The popular Apple campaign “there’s an app for that” really rang true when I found the iBone app! Who would’ve imagined that someone had a will and a way to create an app – for iPhone & iPad – that accurately represents the sound and slide positions of an actual trombone! Having played a real trombone myself for 35 years, I was naturally both intrigued and skeptical of the iBone app, especially for the low price of $2.99. Nevertheless, I purchased it in 2012 and was instantly impressed with both the fun aspect as well as the great learning opportunities, which is why I am writing about this app now for a Trombone Tuesday blog.
iBone is obviously a fun little app for anyone to play with and have a chuckle. The virtual slide works great and the trombone sound, albeit a bit static, is a decent tone. We’ve all certainly heard worse trombone sounds – both as MIDI horns on keyboards and actual recordings, and even from live players! With iBone, anyone can simply touch the iPad screen, move the slide with your finger and hear the sound go up and down. It’s fun! Plus moving your finger vertically also makes the sound go higher. However, for trombonists, a notation grid can be illuminated and the app instantly turns into a useful slide position chart containing all the correct note names and partials! This can be especially helpful for young trombone players and should be used as a serious resource for simply learning where the notes are on trombone and their respective positions (and alternate positions!). I’m continually surprised by how many young players (even thru high school) are still unfamiliar where each note is played on the trombone. This is a fundamental requirement which should be committed to memory (and encouraged by a teacher) considering all of the other challenging aspects required for performing music such as reading sheet music – notes on a staff, counting rhythms, executing various articulations, and hopefully acknowledging the dynamics! There’s no time to be thinking “what position is F#?” when performing a concert. Nevertheless, I do realize the trombone is new to all of us at some point in time, and the iBone App can help…students, music education majors, and band directors.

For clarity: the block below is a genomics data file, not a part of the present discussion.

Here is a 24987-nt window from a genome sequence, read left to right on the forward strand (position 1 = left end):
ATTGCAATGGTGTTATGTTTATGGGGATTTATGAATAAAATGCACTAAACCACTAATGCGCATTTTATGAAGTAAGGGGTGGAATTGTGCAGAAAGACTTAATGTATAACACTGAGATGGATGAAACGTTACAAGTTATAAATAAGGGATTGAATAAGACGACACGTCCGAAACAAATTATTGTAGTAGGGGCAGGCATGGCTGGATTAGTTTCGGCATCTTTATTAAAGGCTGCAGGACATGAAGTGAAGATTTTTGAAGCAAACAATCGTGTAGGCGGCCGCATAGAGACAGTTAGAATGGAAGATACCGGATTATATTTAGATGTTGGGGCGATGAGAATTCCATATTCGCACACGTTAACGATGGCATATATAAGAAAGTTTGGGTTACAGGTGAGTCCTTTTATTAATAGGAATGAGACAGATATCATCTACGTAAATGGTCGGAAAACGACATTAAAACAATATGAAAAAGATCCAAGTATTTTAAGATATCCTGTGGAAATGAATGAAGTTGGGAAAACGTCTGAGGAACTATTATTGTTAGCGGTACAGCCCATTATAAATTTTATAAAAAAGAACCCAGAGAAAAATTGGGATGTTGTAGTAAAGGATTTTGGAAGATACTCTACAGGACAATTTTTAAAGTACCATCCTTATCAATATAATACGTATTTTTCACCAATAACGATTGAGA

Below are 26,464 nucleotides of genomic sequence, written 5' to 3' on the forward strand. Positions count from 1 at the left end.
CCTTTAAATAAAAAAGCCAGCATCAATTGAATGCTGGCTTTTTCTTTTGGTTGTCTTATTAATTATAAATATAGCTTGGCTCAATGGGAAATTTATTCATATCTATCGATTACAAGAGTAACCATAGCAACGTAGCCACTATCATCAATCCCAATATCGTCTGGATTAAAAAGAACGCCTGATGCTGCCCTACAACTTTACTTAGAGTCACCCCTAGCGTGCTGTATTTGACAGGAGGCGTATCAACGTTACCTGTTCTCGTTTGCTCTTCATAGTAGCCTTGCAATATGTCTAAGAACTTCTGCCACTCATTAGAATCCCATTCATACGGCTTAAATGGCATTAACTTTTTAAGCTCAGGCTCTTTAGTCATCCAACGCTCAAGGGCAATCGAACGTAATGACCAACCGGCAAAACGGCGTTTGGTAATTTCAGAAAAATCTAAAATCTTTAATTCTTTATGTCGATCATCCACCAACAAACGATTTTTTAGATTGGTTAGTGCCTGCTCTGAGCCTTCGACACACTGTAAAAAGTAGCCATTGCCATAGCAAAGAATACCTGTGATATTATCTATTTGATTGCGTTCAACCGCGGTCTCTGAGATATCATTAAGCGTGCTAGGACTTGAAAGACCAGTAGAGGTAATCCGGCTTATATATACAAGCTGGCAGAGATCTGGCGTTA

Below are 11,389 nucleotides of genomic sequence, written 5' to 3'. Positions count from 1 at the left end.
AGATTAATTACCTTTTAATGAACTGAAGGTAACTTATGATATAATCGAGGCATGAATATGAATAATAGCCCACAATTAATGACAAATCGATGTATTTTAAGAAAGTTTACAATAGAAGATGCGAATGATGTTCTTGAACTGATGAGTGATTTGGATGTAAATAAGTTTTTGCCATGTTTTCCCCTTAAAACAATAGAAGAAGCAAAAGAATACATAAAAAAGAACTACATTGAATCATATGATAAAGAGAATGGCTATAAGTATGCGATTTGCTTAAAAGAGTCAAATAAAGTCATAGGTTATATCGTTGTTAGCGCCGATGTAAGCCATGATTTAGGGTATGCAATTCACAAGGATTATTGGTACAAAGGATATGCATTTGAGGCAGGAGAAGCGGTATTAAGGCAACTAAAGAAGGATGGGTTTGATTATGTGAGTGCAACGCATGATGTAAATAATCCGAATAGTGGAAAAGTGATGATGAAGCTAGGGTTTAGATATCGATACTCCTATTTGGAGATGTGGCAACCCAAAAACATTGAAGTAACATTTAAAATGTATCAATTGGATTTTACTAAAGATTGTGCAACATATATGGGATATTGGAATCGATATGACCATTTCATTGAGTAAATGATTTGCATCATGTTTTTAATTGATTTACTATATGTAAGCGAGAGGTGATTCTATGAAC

You can clearly see the note names in the correct position superimposed over the image of a real trombone. You can then hear the correct note and pitch being played when you touch the screen with your finger. A cool feature is that the slide really does gliss between the notes, and doesn’t “lock in” to each pitch like a piano or saxophone. Although it should be mentioned that certain partials such as “long 4th” for D and “sharp 2nd” for high G require slight slide adjustments for proper intonation and they are not indicated as such on the grid. But let’s remember, this is a $2.99 app and many young trombonists don’t even know where high G is, nor can they play it. This is undeniably a great affordable tool for getting familiar with the standard range of notes on the trombone – low E up to high D.
Furthermore, there are some built-in Mp3s that allow you to play the iBone with a backing track!
Pop up indicators guide your way – in time – thru the correct note and positions of a popular melody.
I highly recommend this app because it is a live interactive slide position chart my generation never had. And the seasoned player can test his ability by completely turning off the grid, or engaging the “Reality” option which activates your device’s camera for a live view behind the trombone image. A very cool way to get better acquainted with the trombone while having fun for a very affordable price. Have fun!